• Faculty who collaborate on the creation of Distance Education content for a course are typically understood to share the use of all such content created as part of that collaboration in courses taught at the University of Michigan-Dearborn.

4.  Faculty use of the Distance Education content they create as employees of the University of Michigan-Dearborn is governed both by SPG 601.28 and SPG 201.65-1 (“Conflicts of Interest and Conflicts of Commitment,” http://spg.umich.edu/policy/201.65-1).

5.  This default campus-wide policy does not preclude the possibility of academic units invoking exceptions and conditions of SPG 601.28 in a more restrictive manner, but any such differences must be specified as a matter of academic unit policy or in contract language agreed to by the academic unit and faculty member.

Course Delivery Methods

The following definitions of course delivery methods serve as a foundation for the development of online education processes and policies. They are broadly written so they can be applied more specifically to meet the needs of administration, faculty, staff, and students. All definitions assume there is consistent interaction between students and instructors, either synchronously or asynchronously1.

Online courses are those in which at least 75percent of instruction(including interaction) is delivered utilizing technologythat enables students to be separated from the instructor.

Hybrid courses are those in which between 30 and 74percent of instruction (including interaction) is delivered utilizing technology that enables students to be separated from the instructor.

Face-to-face courses are those in which between zero and 29 percent of instruction (including interaction) is delivered utilizing technology that enables students to be separated from the instructor.

 

Interaction between students and instructors differentiates “correspondence education” from “distance education,”according to HLC. See: Commission Definitions for Distance-Delivered Courses and Programs

Percentage for Online is based on HLC standards for defining “Distance Delivered Programs”

Technology is defined by HLC in the document referenced above in footnote 1

Percentages for Hybrid and Face-to-Face method are adopted from Sloan Consortium recommendations. See: Going the Distance: Online Education in the United States, 2011

Types of Online and Hybrid Courses

UCDC approved three campus-wide definitions for Online, Hybrid, and Face-to-Face courses. These definitions are essential to our ability to report to HLC the number of course we offer that qualify as “Distance Education.” The aim here is to operationalize those definitions for the purposes of scheduling and catalog entries so that students will have a clearer idea of what is expected with different modes of course delivery. These operational descriptions will be coded in Banner using the “Instructional Mode” field. The instructional modes will be visible in class schedules, effective Summer 2015.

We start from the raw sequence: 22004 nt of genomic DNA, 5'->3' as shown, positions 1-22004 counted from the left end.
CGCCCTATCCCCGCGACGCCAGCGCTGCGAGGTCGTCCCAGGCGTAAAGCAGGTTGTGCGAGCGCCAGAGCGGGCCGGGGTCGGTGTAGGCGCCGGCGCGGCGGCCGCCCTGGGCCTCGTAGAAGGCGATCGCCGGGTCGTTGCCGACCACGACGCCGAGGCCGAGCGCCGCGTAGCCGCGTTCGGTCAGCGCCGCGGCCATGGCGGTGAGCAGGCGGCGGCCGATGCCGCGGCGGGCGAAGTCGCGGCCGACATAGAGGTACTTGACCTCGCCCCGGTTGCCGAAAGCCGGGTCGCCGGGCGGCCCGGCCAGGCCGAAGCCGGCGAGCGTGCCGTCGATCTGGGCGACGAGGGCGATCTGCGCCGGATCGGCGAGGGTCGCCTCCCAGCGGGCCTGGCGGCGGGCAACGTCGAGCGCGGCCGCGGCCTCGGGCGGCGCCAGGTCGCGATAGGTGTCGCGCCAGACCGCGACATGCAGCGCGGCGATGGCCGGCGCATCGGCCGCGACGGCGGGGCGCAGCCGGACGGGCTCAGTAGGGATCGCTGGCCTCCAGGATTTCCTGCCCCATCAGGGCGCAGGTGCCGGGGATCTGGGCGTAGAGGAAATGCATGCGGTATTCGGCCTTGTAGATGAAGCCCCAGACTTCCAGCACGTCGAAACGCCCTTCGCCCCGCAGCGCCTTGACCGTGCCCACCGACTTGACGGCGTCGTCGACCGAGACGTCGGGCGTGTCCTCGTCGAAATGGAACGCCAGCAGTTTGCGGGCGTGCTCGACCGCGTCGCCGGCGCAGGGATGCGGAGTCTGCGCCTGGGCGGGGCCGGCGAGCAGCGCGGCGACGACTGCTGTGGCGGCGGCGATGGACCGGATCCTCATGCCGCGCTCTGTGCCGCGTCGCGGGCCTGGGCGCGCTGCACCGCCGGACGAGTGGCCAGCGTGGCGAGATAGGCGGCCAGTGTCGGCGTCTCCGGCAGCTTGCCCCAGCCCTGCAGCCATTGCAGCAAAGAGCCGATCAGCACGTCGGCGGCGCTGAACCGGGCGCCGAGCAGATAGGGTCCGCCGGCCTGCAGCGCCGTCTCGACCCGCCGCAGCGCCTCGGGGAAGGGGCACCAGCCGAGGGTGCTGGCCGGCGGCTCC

On schedule drafts and on UM-Dearborn Connect, ALL classes will be designated with one of the following five (5) instructional modes: Classroom, Hybrid, Mostly Online, Online and Online Synchronous (Regular Meetings). Only Online, Online Regular Meeting, and Mostly Online meet the HLC definition of Distance Learning. Each term, schedulers will need to check that courses have the correct Instructional Mode (as they check for days/times/rooms and to other informational that is specific to each new schedule of classes).

HLC/Campus-Wide Definition Instructional Mode (30 character limit) What It Means
Online (Only category reported as Distance Learning to HLC) - 75% of more of the content is online

Online

All course activity (tests, assignments, student-faculty interaction) is online. While there are deadlines, online course activity is not per specific weekly schedule.
Online (Only category reported as Distance Learning to HLC) - 75% of more of the content is online Online Regular Meeting All course activity (tests, assignments, student-faculty interaction) online. Online course activity is scheduled during specific times.
Online (Only category reported as Distance Learning to HLC) - 75% of more of the content is online Mostly Online 75% or more of course activity is online. Regular meetings (for tests and other course work) may be scheduled online or on campus.
Hyrbid Hybrid (Partially Online) 30-74% of course activity is online.
Face-to-Face  Classroom 0-29% of course activity is online.